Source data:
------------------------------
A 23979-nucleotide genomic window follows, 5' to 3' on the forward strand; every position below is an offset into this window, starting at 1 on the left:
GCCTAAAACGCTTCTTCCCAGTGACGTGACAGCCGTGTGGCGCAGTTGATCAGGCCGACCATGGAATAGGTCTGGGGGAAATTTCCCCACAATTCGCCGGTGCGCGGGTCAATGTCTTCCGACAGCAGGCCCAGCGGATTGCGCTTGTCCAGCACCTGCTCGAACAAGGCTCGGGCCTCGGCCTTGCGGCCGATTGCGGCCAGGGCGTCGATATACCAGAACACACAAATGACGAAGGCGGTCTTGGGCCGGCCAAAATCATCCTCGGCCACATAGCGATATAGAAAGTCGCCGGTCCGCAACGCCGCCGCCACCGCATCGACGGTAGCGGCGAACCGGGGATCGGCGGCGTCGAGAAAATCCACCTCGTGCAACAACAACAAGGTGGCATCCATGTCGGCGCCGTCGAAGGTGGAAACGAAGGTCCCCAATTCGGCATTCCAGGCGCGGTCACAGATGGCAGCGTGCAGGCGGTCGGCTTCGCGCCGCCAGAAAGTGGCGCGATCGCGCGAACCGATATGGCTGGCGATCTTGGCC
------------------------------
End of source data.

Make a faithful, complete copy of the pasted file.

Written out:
A 23979-nucleotide genomic window follows, 5' to 3' on the forward strand; every position below is an offset into this window, starting at 1 on the left:
GCCTAAAACGCTTCTTCCCAGTGACGTGACAGCCGTGTGGCGCAGTTGATCAGGCCGACCATGGAATAGGTCTGGGGGAAATTTCCCCACAATTCGCCGGTGCGCGGGTCAATGTCTTCCGACAGCAGGCCCAGCGGATTGCGCTTGTCCAGCACCTGCTCGAACAAGGCTCGGGCCTCGGCCTTGCGGCCGATTGCGGCCAGGGCGTCGATATACCAGAACACACAAATGACGAAGGCGGTCTTGGGCCGGCCAAAATCATCCTCGGCCACATAGCGATATAGAAAGTCGCCGGTCCGCAACGCCGCCGCCACCGCATCGACGGTAGCGGCGAACCGGGGATCGGCGGCGTCGAGAAAATCCACCTCGTGCAACAACAACAAGGTGGCATCCATGTCGGCGCCGTCGAAGGTGGAAACGAAGGTCCCCAATTCGGCATTCCAGGCGCGGTCACAGATGGCAGCGTGCAGGCGGTCGGCTTCGCGCCGCCAGAAAGTGGCGCGATCGCGCGAACCGATATGGCTGGCGATCTTGGCC